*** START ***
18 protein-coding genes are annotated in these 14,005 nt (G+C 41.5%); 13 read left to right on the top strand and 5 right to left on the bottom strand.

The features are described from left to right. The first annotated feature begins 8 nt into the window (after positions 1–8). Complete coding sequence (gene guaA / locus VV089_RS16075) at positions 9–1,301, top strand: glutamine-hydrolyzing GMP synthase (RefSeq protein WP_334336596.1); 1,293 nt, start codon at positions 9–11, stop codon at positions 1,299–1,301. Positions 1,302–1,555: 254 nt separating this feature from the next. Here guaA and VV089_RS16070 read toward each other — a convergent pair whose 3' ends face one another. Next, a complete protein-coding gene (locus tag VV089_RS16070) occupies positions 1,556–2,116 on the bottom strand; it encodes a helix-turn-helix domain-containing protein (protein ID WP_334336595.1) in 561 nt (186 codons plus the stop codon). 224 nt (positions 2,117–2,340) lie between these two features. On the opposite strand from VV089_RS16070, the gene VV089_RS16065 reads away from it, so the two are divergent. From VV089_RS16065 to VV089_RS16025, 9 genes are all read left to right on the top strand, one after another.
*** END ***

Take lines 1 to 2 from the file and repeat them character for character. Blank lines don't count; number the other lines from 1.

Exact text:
18 protein-coding genes are annotated in these 14,005 nt (G+C 41.5%); 13 read left to right on the top strand and 5 right to left on the bottom strand.

The features are described from left to right. The first annotated feature begins 8 nt into the window (after positions 1–8). Complete coding sequence (gene guaA / locus VV089_RS16075) at positions 9–1,301, top strand: glutamine-hydrolyzing GMP synthase (RefSeq protein WP_334336596.1); 1,293 nt, start codon at positions 9–11, stop codon at positions 1,299–1,301. Positions 1,302–1,555: 254 nt separating this feature from the next. Here guaA and VV089_RS16070 read toward each other — a convergent pair whose 3' ends face one another. Next, a complete protein-coding gene (locus tag VV089_RS16070) occupies positions 1,556–2,116 on the bottom strand; it encodes a helix-turn-helix domain-containing protein (protein ID WP_334336595.1) in 561 nt (186 codons plus the stop codon). 224 nt (positions 2,117–2,340) lie between these two features. On the opposite strand from VV089_RS16070, the gene VV089_RS16065 reads away from it, so the two are divergent. From VV089_RS16065 to VV089_RS16025, 9 genes are all read left to right on the top strand, one after another.